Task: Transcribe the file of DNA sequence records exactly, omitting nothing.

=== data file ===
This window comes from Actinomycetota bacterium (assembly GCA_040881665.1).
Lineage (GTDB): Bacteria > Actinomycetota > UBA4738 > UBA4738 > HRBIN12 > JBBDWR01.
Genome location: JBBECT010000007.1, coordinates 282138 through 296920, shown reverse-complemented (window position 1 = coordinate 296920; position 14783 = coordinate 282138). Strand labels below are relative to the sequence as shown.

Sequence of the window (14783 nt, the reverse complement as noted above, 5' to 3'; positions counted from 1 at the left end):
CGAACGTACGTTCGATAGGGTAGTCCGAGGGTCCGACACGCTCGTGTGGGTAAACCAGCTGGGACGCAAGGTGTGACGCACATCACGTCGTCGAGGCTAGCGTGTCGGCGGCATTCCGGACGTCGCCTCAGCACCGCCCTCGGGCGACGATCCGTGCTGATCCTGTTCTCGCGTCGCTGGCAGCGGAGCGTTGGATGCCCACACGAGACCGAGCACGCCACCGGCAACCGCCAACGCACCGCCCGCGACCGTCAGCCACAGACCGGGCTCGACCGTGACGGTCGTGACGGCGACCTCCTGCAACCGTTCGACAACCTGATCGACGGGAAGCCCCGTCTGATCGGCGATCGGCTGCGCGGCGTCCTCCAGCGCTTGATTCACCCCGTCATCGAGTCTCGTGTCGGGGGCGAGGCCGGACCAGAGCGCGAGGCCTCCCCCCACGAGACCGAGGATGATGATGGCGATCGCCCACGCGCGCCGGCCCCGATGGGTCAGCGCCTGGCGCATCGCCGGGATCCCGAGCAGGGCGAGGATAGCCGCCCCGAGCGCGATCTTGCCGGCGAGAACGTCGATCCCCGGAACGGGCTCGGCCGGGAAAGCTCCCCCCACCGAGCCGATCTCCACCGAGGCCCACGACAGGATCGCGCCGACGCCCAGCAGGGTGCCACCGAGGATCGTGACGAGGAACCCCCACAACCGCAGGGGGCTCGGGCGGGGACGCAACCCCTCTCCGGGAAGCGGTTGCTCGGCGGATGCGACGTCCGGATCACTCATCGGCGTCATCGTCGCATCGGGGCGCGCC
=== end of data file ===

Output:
This window comes from Actinomycetota bacterium (assembly GCA_040881665.1).
Lineage (GTDB): Bacteria > Actinomycetota > UBA4738 > UBA4738 > HRBIN12 > JBBDWR01.
Genome location: JBBECT010000007.1, coordinates 282138 through 296920, shown reverse-complemented (window position 1 = coordinate 296920; position 14783 = coordinate 282138). Strand labels below are relative to the sequence as shown.

Sequence of the window (14783 nt, the reverse complement as noted above, 5' to 3'; positions counted from 1 at the left end):
CGAACGTACGTTCGATAGGGTAGTCCGAGGGTCCGACACGCTCGTGTGGGTAAACCAGCTGGGACGCAAGGTGTGACGCACATCACGTCGTCGAGGCTAGCGTGTCGGCGGCATTCCGGACGTCGCCTCAGCACCGCCCTCGGGCGACGATCCGTGCTGATCCTGTTCTCGCGTCGCTGGCAGCGGAGCGTTGGATGCCCACACGAGACCGAGCACGCCACCGGCAACCGCCAACGCACCGCCCGCGACCGTCAGCCACAGACCGGGCTCGACCGTGACGGTCGTGACGGCGACCTCCTGCAACCGTTCGACAACCTGATCGACGGGAAGCCCCGTCTGATCGGCGATCGGCTGCGCGGCGTCCTCCAGCGCTTGATTCACCCCGTCATCGAGTCTCGTGTCGGGGGCGAGGCCGGACCAGAGCGCGAGGCCTCCCCCCACGAGACCGAGGATGATGATGGCGATCGCCCACGCGCGCCGGCCCCGATGGGTCAGCGCCTGGCGCATCGCCGGGATCCCGAGCAGGGCGAGGATAGCCGCCCCGAGCGCGATCTTGCCGGCGAGAACGTCGATCCCCGGAACGGGCTCGGCCGGGAAAGCTCCCCCCACCGAGCCGATCTCCACCGAGGCCCACGACAGGATCGCGCCGACGCCCAGCAGGGTGCCACCGAGGATCGTGACGAGGAACCCCCACAACCGCAGGGGGCTCGGGCGGGGACGCAACCCCTCTCCGGGAAGCGGTTGCTCGGCGGATGCGACGTCCGGATCACTCATCGGCGTCATCGTCGCATCGGGGCGCGCC